The noise picked up in volume, and Draco joined in before picking up his Omnioculars again, watching Krum fly across the pitch. He had seen his pictures, of course, but there was something about seeing him up in the air with his own eyes that made Draco feel almost giddy.
“And now, please greet - the Irish National Quidditch Team!” called Bagman. “Presenting - Connolly! Ryan! Troy! Mullet! Moran! Quigley! Aaaaand - Lynch!”
As the players each sped onto the field, he tried to zoom in on each of them, taking in their faces. Some of the Irish players he had seen in League matches against the Falcons, so his eyes soon returned to Krum, finding him much more fascinating than anyone else on the field.
After the referee had entered the field and released the balls into the air, he opened the match with a loud blast of his whistle, and the players were off at a breathtaking speed. The pace of the match was quicker than anything he had ever seen, even in top matches of the League, and it took all his concentration to keep his eyes on the Quaffle as the Irish Chasers attacked the Bulgarian defence. Soon Troy had scored the first goal (which Harry had missed, having switched his own Omnioculars to slow-motion) and the Leprechauns were celebrating on their side of the pitch, forming a great, glittering shamrock up in the air.
The match continued in that manner for a while, until Ireland was leading by thirty points and the Bulgarian players got frustrated enough to use brute force. Weasley was complaining on top of his lungs at every foul the Bulgarians committed, and Draco shot back a comment or two to heat up the atmosphere, enjoying himself immensely. He had never watched a match with his friends just like this, without having to worry about the position of his own team in the house championship or any kind of pressure behind it at all; just for the fun of the game.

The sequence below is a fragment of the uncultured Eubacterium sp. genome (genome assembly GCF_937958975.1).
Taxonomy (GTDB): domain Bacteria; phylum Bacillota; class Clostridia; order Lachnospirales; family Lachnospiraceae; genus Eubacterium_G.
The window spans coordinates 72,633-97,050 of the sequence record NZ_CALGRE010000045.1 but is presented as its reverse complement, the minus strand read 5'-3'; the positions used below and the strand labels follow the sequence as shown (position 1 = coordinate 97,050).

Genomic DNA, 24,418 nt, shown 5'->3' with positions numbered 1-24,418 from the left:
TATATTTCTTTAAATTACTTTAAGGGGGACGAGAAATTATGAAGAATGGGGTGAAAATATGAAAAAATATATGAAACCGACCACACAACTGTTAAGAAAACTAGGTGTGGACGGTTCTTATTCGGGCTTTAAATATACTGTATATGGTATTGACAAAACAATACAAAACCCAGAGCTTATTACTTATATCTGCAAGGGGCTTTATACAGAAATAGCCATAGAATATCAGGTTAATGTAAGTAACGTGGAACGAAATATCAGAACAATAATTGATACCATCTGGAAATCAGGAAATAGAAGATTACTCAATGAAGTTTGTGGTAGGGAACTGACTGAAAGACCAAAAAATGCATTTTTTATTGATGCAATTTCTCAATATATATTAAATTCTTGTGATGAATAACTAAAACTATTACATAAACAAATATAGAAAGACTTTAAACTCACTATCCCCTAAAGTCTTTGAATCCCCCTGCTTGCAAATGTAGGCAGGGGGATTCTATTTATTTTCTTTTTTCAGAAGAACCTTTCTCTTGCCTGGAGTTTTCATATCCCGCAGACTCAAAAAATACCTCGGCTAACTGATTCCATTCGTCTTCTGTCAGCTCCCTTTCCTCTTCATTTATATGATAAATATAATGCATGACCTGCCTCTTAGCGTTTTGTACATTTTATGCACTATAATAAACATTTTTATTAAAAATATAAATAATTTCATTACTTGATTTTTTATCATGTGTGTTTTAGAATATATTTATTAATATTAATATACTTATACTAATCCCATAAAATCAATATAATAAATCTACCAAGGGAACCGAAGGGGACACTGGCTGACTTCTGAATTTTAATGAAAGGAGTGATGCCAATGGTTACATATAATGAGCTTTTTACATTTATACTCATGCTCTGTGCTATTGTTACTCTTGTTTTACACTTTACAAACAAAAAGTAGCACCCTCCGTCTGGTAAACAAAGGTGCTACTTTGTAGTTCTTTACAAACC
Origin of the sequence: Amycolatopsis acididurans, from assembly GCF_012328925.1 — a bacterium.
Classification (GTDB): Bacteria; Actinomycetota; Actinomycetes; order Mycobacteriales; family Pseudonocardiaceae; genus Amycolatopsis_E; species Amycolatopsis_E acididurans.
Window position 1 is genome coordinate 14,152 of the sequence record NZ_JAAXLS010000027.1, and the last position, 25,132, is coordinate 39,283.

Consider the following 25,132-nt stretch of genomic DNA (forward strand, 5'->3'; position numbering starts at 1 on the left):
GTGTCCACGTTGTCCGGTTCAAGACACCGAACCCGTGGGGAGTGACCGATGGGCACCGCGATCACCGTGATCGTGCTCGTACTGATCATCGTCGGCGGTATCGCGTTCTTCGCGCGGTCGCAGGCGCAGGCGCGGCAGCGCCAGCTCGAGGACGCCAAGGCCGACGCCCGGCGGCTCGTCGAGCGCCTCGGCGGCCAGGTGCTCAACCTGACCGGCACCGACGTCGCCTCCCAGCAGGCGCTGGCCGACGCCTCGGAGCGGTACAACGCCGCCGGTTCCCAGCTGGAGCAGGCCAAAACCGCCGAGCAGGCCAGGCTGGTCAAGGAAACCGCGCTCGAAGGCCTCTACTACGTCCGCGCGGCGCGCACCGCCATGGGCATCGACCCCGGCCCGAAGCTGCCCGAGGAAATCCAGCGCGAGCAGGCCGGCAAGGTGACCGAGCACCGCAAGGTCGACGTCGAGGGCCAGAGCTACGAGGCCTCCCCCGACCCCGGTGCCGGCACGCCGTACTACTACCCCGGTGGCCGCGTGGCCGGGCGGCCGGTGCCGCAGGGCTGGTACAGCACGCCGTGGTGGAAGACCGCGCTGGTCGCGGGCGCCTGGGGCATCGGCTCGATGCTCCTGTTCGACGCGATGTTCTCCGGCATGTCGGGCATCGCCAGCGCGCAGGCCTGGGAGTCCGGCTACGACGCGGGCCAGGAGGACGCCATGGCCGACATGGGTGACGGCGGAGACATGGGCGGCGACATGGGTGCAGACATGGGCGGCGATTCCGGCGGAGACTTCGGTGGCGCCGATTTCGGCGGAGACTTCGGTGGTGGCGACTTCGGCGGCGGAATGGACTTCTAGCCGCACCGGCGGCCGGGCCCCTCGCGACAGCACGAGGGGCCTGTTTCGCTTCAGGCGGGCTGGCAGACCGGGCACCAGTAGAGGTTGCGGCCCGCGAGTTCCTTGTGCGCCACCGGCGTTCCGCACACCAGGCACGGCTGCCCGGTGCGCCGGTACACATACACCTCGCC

Despite Bulgaria’s best attempts at catching up, Ireland was soon hopelessly in the lead, enough for the enraged Veela’s to attempt influencing the match through seducing the referee, which both Draco and Hermione found highly amusing. The match of real interest, though, at least to Draco, was carried out between the two Seekers. Krum, quite unsurprisingly, was highly superior to Lynch both in skill and strategy, so not only did he outfly Lynch more than once, but he also made Lynch crash right into the ground by means of the Wronski Feint not long into the match, almost taking him out.
When Krum ended up catching the Snitch, though, it was not enough to win Bulgaria the cup. Ireland had already been leading with one hundred and sixty points, and Krum must have realised that his team had no hopes of catching up, ending the match before they received even more of a hammering. The catch was spectacular, too, and enough to crash Lynch into the ground once more in his futile attempt to keep up with him. Even Hermione, who’d never been very adept at Quidditch, seemed impressed by Krum, and if that was no proof of the Seeker’s brilliance, Draco didn’t know what was.